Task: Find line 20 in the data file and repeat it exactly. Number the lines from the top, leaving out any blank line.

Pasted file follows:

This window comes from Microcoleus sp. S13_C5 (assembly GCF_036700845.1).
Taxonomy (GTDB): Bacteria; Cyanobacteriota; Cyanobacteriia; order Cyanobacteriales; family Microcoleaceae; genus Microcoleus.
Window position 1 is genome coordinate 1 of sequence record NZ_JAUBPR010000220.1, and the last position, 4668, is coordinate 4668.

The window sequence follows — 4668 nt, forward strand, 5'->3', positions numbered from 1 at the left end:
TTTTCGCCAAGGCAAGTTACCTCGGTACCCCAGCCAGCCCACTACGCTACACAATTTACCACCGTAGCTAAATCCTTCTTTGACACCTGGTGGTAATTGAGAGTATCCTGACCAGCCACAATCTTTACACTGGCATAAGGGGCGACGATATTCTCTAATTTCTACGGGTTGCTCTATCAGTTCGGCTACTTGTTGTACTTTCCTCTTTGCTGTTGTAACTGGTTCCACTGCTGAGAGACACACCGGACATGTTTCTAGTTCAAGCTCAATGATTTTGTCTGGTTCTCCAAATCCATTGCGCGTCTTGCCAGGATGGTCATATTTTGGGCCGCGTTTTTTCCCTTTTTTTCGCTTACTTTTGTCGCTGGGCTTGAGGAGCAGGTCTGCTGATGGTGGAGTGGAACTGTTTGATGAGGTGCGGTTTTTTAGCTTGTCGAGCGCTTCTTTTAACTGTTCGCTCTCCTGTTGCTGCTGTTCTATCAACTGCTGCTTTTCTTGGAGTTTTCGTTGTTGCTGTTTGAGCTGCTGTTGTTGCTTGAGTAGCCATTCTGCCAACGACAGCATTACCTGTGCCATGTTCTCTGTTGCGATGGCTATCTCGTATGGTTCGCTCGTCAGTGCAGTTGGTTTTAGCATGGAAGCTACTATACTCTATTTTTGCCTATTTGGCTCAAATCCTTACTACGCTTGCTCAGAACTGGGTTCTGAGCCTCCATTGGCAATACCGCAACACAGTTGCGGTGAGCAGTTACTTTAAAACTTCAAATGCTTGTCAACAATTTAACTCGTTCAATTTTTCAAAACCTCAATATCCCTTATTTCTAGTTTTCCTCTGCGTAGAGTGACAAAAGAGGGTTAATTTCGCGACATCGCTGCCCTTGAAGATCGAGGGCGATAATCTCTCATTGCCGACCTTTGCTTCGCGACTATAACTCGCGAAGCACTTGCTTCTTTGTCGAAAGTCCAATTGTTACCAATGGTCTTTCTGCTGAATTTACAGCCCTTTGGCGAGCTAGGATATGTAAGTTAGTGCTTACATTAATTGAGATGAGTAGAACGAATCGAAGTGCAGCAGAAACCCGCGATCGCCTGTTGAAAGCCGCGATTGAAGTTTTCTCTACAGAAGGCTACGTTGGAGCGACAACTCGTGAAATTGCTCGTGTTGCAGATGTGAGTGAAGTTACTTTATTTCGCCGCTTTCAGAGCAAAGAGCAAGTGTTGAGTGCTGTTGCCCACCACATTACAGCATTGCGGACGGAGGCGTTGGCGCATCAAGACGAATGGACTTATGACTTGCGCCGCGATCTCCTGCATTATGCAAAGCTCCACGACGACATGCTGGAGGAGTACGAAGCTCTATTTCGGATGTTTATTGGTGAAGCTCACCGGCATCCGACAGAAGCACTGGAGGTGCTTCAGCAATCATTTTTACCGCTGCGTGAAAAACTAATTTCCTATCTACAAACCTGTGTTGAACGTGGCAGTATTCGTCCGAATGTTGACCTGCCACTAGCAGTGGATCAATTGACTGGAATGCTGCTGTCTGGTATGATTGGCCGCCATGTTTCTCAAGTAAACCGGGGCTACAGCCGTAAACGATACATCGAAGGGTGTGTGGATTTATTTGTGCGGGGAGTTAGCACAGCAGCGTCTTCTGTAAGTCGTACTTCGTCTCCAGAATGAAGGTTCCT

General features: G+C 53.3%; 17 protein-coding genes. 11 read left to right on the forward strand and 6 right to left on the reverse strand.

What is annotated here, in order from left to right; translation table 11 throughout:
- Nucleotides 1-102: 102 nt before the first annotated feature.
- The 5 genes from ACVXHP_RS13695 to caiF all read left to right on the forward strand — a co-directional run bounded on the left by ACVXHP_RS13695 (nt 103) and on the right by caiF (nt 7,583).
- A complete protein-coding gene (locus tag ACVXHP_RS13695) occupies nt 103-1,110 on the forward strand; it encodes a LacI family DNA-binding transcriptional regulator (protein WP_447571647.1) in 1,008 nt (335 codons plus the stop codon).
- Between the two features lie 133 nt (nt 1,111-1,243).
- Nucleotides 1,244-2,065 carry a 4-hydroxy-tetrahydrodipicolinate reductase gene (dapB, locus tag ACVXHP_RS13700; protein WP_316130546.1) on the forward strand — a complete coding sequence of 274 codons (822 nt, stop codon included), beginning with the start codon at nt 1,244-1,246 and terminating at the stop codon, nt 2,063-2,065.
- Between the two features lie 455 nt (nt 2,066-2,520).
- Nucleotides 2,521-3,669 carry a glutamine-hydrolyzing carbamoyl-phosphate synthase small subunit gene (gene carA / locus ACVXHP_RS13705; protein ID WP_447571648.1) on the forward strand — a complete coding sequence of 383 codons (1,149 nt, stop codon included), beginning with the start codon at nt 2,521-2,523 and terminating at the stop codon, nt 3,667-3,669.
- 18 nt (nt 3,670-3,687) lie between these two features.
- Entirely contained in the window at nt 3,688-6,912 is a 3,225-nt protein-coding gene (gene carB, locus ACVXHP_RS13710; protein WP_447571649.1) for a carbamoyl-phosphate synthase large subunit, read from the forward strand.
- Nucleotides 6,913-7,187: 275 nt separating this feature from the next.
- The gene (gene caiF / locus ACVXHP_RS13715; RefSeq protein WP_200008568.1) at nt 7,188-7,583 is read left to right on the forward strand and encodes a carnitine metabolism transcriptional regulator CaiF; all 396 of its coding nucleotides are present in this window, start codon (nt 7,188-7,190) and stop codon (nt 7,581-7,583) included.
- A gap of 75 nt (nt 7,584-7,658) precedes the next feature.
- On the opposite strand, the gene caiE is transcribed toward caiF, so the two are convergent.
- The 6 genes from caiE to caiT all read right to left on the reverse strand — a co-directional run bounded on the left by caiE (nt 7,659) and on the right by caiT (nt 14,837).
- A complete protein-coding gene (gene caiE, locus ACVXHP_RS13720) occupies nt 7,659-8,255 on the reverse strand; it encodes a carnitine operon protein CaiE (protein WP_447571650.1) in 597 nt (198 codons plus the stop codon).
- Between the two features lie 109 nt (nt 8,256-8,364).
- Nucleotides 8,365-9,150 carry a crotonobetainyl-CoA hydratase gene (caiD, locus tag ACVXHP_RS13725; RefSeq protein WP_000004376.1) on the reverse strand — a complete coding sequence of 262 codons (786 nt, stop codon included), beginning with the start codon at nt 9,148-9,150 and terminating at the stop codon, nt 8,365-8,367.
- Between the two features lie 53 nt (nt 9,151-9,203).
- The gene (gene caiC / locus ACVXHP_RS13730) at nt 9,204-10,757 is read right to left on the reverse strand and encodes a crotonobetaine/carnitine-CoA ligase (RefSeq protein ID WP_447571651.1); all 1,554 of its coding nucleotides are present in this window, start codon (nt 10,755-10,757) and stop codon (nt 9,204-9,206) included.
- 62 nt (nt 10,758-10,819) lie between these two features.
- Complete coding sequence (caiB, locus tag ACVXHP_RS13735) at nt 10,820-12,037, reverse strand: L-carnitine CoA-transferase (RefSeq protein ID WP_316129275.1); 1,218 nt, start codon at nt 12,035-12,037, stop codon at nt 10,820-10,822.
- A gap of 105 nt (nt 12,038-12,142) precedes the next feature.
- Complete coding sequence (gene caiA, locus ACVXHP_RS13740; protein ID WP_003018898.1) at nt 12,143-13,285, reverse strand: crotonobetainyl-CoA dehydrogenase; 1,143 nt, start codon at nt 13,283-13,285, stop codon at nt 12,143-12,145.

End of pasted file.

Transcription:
- On the opposite strand, the gene caiE is transcribed toward caiF, so the two are convergent.